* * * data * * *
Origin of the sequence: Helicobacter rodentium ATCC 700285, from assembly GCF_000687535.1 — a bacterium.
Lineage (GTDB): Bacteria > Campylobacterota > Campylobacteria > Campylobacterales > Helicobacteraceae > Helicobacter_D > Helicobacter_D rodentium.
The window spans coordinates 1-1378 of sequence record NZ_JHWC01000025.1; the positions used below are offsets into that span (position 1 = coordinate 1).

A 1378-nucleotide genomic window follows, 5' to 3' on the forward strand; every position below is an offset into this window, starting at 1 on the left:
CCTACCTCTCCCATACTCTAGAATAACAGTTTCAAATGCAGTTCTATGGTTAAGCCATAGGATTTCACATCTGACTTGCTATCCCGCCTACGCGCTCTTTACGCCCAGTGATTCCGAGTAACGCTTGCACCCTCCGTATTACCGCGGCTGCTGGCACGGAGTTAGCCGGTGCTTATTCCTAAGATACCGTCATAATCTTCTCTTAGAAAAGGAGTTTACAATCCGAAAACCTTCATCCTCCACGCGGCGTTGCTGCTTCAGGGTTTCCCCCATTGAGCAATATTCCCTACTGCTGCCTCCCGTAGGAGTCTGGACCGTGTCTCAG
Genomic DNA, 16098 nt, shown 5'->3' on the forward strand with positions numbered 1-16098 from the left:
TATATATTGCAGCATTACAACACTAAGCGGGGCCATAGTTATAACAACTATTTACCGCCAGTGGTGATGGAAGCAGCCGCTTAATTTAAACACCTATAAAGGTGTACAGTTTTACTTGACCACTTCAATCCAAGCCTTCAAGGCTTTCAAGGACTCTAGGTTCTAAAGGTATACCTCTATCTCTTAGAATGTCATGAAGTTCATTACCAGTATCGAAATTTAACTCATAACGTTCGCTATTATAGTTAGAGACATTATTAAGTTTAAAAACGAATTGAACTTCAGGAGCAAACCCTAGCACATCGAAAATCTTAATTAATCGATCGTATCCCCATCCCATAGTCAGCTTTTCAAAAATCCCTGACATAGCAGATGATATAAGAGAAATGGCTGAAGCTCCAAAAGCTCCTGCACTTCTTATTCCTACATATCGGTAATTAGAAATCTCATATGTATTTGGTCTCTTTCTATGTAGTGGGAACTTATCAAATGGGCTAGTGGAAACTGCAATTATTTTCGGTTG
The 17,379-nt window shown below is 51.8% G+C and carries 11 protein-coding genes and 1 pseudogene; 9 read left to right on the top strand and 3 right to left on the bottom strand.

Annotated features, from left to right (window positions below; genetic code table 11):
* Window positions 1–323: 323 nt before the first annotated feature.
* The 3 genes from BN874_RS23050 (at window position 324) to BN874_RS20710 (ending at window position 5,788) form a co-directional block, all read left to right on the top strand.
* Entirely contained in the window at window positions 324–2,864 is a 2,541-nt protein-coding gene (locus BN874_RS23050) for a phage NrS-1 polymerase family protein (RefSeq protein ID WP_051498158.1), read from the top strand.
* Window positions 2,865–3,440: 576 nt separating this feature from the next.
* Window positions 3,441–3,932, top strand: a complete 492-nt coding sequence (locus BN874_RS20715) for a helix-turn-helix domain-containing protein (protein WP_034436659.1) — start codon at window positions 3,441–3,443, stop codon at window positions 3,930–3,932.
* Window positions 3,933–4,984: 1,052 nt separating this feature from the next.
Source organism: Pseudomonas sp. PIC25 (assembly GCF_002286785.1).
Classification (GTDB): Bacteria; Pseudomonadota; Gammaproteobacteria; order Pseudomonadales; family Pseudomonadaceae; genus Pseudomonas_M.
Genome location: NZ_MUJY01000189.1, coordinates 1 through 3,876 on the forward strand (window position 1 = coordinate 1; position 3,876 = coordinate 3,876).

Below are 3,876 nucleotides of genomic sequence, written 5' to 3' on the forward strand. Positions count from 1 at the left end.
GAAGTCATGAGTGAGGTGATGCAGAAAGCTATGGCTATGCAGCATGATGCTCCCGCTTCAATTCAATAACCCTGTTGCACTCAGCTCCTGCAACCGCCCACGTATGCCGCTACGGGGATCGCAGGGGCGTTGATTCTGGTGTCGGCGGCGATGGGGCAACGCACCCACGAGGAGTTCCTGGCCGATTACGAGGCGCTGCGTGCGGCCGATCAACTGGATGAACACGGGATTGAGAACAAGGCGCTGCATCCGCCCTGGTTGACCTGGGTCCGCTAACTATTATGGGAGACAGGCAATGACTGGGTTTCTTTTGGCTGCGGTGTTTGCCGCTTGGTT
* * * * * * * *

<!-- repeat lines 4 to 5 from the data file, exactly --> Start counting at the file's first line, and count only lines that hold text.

A 1378-nucleotide genomic window follows, 5' to 3' on the forward strand; every position below is an offset into this window, starting at 1 on the left:
CCTACCTCTCCCATACTCTAGAATAACAGTTTCAAATGCAGTTCTATGGTTAAGCCATAGGATTTCACATCTGACTTGCTATCCCGCCTACGCGCTCTTTACGCCCAGTGATTCCGAGTAACGCTTGCACCCTCCGTATTACCGCGGCTGCTGGCACGGAGTTAGCCGGTGCTTATTCCTAAGATACCGTCATAATCTTCTCTTAGAAAAGGAGTTTACAATCCGAAAACCTTCATCCTCCACGCGGCGTTGCTGCTTCAGGGTTTCCCCCATTGAGCAATATTCCCTACTGCTGCCTCCCGTAGGAGTCTGGACCGTGTCTCAG